Fernando Barbella, Interactive Creative Director from BBDO Argentina gave a great presentation on a social media case study for the PepsiCo. brand Doritos. His presentation showed how the brand’s message resonated so completely with its target that it created its own movement.
After 2 years in the Argentinean market, Doritos had built “street cred” with young people - the brand had already been accepted. By 2008, BBDO developed a strategy that would stimulate interactivity and “advocate a truth and a necessity for the target audience”. According to Barbella’s team research, at that young millennial age, men and women are preoccupied with love, and relationships. Doritos’ research revealed a couple of key barriers to individuals connecting with one another:
– At the pubs and discos only techno/electronic music is played (it’s too loud and couples dance separately.
– Flirting and approaching somebody has become a bit difficult at a house party. Shyness and fear of ridicule play an important role.
So, in light of these challenges, Doritos took on the defense of the target audience with a proposal for solving the dilemma. The crusade was entitled “Bring Slow Dancing Back”.
The campaign launched with 5 TV ads. All of them focused on specific benefits of slow dancing. All of them were funny.
Following is a taste of one of the commercials:
Once the crusade was out via TV, they began to expand to other media: billboards, radio, guerrilla and actions at discos, etc. Consistent with the TV ads, each piece told of one benefit of slow dancing.
The purpose of the campaign was to gather signatures at quevuelvanloslentos.com (bring back slow dancing) which is now directed to a MySpace page. The petition effort was to lobby the discos in these markets and show the legitimacy of the cause.
The “Hi-Jacking” and Result
Three weeks after the campaign launched, a movement started on the Internet. Two friends decided to throw a party (mob) to celebrate the return of slow dancing.
This is where we would start to classify the project as a “Brand Hi-Jacking”. The idea had been seeded and the target nurtured and grew it to something much larger.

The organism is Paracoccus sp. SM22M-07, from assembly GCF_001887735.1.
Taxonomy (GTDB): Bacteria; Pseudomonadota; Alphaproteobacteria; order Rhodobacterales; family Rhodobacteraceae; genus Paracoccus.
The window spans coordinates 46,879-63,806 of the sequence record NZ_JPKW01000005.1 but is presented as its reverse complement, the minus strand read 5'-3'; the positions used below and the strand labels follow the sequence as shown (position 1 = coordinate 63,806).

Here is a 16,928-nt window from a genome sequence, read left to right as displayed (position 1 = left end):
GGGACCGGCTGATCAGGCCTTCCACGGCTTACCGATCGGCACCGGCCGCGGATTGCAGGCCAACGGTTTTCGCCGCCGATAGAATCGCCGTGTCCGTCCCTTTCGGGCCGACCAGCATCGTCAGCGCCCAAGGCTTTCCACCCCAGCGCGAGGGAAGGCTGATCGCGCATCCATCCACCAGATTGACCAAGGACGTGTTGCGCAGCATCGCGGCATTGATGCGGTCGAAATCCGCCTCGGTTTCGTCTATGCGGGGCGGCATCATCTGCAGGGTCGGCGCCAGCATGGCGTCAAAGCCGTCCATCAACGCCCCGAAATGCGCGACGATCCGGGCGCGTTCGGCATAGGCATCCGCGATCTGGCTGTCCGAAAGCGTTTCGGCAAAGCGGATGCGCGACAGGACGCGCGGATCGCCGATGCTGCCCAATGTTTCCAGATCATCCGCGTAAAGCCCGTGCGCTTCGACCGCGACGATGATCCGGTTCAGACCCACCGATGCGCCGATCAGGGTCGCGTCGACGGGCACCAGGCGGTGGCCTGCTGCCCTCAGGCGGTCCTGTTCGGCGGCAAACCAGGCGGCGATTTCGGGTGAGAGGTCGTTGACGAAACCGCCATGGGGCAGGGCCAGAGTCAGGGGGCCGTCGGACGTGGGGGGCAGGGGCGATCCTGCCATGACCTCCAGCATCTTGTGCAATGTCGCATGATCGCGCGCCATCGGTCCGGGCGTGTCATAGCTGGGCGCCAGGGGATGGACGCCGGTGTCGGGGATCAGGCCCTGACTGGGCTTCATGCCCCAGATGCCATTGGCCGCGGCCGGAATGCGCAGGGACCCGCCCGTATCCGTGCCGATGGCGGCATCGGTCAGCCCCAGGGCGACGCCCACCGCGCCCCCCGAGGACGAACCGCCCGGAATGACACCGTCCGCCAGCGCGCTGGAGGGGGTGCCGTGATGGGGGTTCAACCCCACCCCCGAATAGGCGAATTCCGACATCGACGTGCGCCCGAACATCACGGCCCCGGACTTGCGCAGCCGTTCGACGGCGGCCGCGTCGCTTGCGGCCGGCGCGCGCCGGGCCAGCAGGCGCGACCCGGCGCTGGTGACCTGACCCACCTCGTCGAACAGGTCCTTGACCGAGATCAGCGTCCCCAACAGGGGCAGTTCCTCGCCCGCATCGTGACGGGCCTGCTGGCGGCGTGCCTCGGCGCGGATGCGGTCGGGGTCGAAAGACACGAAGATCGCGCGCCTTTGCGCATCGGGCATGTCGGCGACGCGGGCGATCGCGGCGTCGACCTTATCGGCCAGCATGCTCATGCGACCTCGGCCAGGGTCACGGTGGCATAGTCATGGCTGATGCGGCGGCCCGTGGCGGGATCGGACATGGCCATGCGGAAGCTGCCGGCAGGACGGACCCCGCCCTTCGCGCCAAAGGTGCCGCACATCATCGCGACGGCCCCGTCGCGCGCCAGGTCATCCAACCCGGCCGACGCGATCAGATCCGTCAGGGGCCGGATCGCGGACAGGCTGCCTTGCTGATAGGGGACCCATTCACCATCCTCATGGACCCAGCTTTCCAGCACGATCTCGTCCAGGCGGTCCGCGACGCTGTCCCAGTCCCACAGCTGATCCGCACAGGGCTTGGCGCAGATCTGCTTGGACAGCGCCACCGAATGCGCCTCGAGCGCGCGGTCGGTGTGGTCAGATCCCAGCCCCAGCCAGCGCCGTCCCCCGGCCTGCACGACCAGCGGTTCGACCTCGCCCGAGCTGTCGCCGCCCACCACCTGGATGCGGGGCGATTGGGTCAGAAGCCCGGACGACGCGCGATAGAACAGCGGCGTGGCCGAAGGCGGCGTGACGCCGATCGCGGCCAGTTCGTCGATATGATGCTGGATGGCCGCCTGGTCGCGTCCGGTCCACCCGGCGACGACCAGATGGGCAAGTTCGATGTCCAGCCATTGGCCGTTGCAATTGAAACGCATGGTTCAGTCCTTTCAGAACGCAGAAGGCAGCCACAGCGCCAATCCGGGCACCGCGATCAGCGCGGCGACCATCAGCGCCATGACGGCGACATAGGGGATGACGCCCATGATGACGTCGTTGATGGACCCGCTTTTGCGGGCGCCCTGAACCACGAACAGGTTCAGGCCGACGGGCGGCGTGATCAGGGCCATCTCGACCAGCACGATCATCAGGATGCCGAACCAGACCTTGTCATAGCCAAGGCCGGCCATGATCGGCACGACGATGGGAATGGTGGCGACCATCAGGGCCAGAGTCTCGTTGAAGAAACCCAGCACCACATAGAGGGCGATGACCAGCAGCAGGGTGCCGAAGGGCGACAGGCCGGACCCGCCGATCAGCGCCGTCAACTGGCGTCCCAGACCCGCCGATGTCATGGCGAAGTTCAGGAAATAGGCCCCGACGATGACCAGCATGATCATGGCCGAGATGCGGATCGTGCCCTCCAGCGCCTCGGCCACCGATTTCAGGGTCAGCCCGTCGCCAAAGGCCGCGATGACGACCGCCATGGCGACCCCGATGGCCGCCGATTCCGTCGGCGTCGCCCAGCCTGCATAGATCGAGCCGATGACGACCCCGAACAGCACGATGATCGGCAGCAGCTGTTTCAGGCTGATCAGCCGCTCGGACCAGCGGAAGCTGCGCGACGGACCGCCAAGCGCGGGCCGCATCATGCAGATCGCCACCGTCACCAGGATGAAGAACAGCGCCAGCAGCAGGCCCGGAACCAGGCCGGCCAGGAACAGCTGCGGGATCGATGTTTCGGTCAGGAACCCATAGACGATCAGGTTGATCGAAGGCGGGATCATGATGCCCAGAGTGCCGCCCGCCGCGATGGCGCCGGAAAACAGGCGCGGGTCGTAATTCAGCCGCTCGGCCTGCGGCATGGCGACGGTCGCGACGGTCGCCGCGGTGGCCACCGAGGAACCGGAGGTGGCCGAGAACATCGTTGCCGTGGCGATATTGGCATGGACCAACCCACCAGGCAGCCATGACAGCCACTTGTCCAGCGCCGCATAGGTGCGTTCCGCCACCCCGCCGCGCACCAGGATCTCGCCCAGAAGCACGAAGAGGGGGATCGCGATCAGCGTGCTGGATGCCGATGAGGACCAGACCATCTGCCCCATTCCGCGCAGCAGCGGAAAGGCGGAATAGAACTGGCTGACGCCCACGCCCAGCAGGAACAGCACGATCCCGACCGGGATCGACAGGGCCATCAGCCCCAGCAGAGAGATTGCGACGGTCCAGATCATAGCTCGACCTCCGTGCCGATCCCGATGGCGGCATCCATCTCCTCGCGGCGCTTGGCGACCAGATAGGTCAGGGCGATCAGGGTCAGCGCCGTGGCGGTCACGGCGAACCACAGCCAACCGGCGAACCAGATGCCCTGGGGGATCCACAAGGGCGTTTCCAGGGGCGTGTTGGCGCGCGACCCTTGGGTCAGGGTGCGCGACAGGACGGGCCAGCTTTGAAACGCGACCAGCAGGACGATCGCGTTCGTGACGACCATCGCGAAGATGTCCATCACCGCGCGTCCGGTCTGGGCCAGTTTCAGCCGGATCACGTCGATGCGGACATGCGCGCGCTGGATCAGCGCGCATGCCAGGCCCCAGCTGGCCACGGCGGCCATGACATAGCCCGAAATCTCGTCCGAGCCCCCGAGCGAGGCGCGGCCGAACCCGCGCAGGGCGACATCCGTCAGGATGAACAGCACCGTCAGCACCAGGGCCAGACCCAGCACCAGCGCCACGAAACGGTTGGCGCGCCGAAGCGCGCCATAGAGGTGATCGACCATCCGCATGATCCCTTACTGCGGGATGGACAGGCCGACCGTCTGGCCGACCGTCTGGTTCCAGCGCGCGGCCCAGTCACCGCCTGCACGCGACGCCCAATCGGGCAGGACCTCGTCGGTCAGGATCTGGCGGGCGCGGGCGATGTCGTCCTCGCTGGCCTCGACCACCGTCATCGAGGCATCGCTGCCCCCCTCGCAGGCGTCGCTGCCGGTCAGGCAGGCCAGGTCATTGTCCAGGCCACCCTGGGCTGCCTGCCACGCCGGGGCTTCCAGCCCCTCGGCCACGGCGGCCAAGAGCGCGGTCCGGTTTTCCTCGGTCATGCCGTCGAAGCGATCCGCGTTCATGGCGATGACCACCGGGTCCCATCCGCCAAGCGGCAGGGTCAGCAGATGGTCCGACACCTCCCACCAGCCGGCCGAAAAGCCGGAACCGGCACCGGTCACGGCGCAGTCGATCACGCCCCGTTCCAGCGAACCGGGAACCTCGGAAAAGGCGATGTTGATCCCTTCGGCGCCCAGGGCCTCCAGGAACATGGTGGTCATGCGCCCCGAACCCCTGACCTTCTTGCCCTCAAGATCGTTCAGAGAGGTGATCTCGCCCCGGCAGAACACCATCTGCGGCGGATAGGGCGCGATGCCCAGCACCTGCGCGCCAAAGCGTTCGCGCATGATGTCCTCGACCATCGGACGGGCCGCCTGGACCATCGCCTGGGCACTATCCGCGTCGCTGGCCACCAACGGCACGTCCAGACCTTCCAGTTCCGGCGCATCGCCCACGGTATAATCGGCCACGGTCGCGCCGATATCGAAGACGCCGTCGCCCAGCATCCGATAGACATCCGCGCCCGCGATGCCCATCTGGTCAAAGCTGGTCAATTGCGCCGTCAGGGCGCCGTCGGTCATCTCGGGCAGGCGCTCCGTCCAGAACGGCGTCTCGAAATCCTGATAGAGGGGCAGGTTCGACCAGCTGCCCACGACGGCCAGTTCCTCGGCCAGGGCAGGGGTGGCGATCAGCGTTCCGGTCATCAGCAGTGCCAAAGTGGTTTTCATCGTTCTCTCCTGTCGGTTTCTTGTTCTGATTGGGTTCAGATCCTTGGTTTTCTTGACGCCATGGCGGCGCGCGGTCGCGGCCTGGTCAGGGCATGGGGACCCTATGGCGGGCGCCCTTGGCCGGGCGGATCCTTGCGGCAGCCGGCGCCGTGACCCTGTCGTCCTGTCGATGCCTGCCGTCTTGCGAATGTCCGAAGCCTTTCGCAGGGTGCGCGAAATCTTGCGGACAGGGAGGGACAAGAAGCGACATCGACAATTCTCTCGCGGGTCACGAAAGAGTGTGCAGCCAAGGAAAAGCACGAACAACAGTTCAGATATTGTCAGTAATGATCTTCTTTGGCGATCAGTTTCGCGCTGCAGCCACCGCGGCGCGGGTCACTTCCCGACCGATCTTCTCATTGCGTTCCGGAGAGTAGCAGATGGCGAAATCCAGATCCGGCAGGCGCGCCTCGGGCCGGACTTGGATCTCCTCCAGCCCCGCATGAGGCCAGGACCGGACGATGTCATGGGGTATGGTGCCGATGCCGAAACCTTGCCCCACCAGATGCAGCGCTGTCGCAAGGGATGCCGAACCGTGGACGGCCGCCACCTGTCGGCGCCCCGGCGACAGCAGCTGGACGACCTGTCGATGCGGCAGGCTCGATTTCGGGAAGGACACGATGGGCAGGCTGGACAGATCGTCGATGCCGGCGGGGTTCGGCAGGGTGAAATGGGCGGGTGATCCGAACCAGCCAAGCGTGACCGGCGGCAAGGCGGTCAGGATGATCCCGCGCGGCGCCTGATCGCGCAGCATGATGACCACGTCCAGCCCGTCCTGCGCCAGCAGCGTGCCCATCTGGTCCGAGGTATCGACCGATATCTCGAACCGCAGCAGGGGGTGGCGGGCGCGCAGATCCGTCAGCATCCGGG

The idea was simply to get gather around the biggest disco ball in Buenos Aires (the Planetarium) to slow dance. Consumers themselves were in charge of the organization and music. News of the event spread through e-mail, Facebook, Hi5, MySpace, Sonico, Twitter, Muxtape, Mixaloo, blogs, messenger, SMS, etc.
The result confirmed that the crusade launched by Doritos was something that people wanted; it was latent in the target audience. On Thursday, March 13, 4000+ people got together to slow dance at the Planetarium, and did so for an hour.
Here are the results:
Social Media Generated:
- 33 Facebook Groups
- 20,000 members
- 240 blogs
- 200,000 views on YouTube
- Top TV and radio channels attended the event and reported on prime time news, which generated news coverage in the major national newspapers the day after the event.
$600,000 US in media impact from the “Hi-Jacking”.
Actual Goal Achieved:
- 180,000 signatures on queveulvanloslentos.com
- 40 discos changed their song lists to include slow dances
Respecting the client's wishes, I've removed the actual sales lift numbers from this post. Suffice to say, the numbers were quite positive across all categories. There were surprising results in increased awareness top of mind positioning.
This crusade was clearly a success. The 2009 crusade is “Make it to the second date”...(by following Doritos advice).
As a testament to the power of subtlety in brand marketing, here’s my favourite line out of the presentation:
“Doritos could have done an advertising campaign to sell their product. Instead, they are wasting money to help me. That´s cool.” Rulo (25), Buenos Aires
It was truly a pleasure to discuss this with Fernando after the event. There are some fascinating things going on in South America, particularly in the Social Media space. I’ll be looking out for similar results generated by Fernando and the innovative team at BBDO Argentina.